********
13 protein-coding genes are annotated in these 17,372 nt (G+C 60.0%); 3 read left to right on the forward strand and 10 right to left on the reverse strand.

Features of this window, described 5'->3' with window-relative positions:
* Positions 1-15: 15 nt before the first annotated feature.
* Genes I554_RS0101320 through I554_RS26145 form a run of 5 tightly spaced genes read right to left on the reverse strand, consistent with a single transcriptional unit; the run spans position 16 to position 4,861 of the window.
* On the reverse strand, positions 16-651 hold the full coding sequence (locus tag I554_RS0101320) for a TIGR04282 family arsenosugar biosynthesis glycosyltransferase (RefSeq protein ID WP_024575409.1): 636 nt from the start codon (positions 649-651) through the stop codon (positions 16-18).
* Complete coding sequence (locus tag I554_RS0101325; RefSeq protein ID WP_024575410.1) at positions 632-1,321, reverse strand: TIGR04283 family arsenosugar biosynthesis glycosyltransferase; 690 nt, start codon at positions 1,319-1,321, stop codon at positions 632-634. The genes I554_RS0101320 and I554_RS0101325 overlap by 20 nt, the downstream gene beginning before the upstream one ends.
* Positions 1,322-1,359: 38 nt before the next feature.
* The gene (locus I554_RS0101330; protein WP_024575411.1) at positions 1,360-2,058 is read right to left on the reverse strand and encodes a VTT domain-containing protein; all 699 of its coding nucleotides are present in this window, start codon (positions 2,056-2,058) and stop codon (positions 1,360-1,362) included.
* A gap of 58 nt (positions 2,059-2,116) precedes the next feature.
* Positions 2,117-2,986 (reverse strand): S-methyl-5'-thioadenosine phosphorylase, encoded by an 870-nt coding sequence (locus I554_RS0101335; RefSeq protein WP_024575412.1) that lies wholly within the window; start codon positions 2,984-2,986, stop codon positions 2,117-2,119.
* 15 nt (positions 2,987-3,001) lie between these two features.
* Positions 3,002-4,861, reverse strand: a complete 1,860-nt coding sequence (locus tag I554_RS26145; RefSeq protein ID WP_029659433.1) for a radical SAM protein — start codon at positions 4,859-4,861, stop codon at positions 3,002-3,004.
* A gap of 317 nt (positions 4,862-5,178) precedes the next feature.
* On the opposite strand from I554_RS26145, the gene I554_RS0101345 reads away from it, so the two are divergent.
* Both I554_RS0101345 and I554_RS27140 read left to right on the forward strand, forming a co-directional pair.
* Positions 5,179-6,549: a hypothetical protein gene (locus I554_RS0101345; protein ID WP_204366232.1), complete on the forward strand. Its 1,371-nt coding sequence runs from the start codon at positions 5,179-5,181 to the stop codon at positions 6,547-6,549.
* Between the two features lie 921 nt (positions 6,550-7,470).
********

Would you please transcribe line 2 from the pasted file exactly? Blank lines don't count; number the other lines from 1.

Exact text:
Features of this window, described 5'->3' with window-relative positions: